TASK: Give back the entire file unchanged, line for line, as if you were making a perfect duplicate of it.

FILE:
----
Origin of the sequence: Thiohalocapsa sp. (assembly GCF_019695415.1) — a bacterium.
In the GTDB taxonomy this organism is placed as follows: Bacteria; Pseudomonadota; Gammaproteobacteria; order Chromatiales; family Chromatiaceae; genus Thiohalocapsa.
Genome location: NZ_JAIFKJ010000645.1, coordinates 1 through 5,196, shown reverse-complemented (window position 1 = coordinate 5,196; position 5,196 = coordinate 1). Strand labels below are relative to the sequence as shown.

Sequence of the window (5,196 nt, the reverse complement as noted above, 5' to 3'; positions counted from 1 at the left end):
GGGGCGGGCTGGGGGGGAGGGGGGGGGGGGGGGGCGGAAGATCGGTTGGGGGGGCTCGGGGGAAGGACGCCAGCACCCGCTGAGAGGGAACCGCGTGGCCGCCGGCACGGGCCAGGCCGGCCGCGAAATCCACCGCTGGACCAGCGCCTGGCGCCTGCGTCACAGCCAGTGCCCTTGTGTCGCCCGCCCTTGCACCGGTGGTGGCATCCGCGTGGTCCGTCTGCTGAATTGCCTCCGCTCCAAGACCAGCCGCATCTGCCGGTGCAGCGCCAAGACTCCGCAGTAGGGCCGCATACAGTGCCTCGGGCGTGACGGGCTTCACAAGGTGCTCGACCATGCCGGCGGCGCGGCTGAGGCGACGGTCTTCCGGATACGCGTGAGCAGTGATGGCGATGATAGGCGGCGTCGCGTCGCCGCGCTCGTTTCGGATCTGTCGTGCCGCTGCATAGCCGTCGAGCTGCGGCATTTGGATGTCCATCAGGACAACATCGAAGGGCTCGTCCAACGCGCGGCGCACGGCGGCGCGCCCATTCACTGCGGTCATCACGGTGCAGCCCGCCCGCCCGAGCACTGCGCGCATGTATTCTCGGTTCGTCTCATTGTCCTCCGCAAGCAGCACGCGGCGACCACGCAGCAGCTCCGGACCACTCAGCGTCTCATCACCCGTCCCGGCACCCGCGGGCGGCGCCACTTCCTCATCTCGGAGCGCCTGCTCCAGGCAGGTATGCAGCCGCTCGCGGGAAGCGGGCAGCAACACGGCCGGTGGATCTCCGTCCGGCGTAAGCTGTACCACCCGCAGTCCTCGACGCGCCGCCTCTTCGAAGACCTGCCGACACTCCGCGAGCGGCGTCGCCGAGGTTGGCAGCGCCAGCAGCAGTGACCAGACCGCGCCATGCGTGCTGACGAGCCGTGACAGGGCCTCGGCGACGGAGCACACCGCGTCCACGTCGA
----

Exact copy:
Origin of the sequence: Thiohalocapsa sp. (assembly GCF_019695415.1) — a bacterium.
In the GTDB taxonomy this organism is placed as follows: Bacteria; Pseudomonadota; Gammaproteobacteria; order Chromatiales; family Chromatiaceae; genus Thiohalocapsa.
Genome location: NZ_JAIFKJ010000645.1, coordinates 1 through 5,196, shown reverse-complemented (window position 1 = coordinate 5,196; position 5,196 = coordinate 1). Strand labels below are relative to the sequence as shown.

Sequence of the window (5,196 nt, the reverse complement as noted above, 5' to 3'; positions counted from 1 at the left end):
GGGGCGGGCTGGGGGGGAGGGGGGGGGGGGGGGGCGGAAGATCGGTTGGGGGGGCTCGGGGGAAGGACGCCAGCACCCGCTGAGAGGGAACCGCGTGGCCGCCGGCACGGGCCAGGCCGGCCGCGAAATCCACCGCTGGACCAGCGCCTGGCGCCTGCGTCACAGCCAGTGCCCTTGTGTCGCCCGCCCTTGCACCGGTGGTGGCATCCGCGTGGTCCGTCTGCTGAATTGCCTCCGCTCCAAGACCAGCCGCATCTGCCGGTGCAGCGCCAAGACTCCGCAGTAGGGCCGCATACAGTGCCTCGGGCGTGACGGGCTTCACAAGGTGCTCGACCATGCCGGCGGCGCGGCTGAGGCGACGGTCTTCCGGATACGCGTGAGCAGTGATGGCGATGATAGGCGGCGTCGCGTCGCCGCGCTCGTTTCGGATCTGTCGTGCCGCTGCATAGCCGTCGAGCTGCGGCATTTGGATGTCCATCAGGACAACATCGAAGGGCTCGTCCAACGCGCGGCGCACGGCGGCGCGCCCATTCACTGCGGTCATCACGGTGCAGCCCGCCCGCCCGAGCACTGCGCGCATGTATTCTCGGTTCGTCTCATTGTCCTCCGCAAGCAGCACGCGGCGACCACGCAGCAGCTCCGGACCACTCAGCGTCTCATCACCCGTCCCGGCACCCGCGGGCGGCGCCACTTCCTCATCTCGGAGCGCCTGCTCCAGGCAGGTATGCAGCCGCTCGCGGGAAGCGGGCAGCAACACGGCCGGTGGATCTCCGTCCGGCGTAAGCTGTACCACCCGCAGTCCTCGACGCGCCGCCTCTTCGAAGACCTGCCGACACTCCGCGAGCGGCGTCGCCGAGGTTGGCAGCGCCAGCAGCAGTGACCAGACCGCGCCATGCGTGCTGACGAGCCGTGACAGGGCCTCGGCGACGGAGCACACCGCGTCCACGTCGA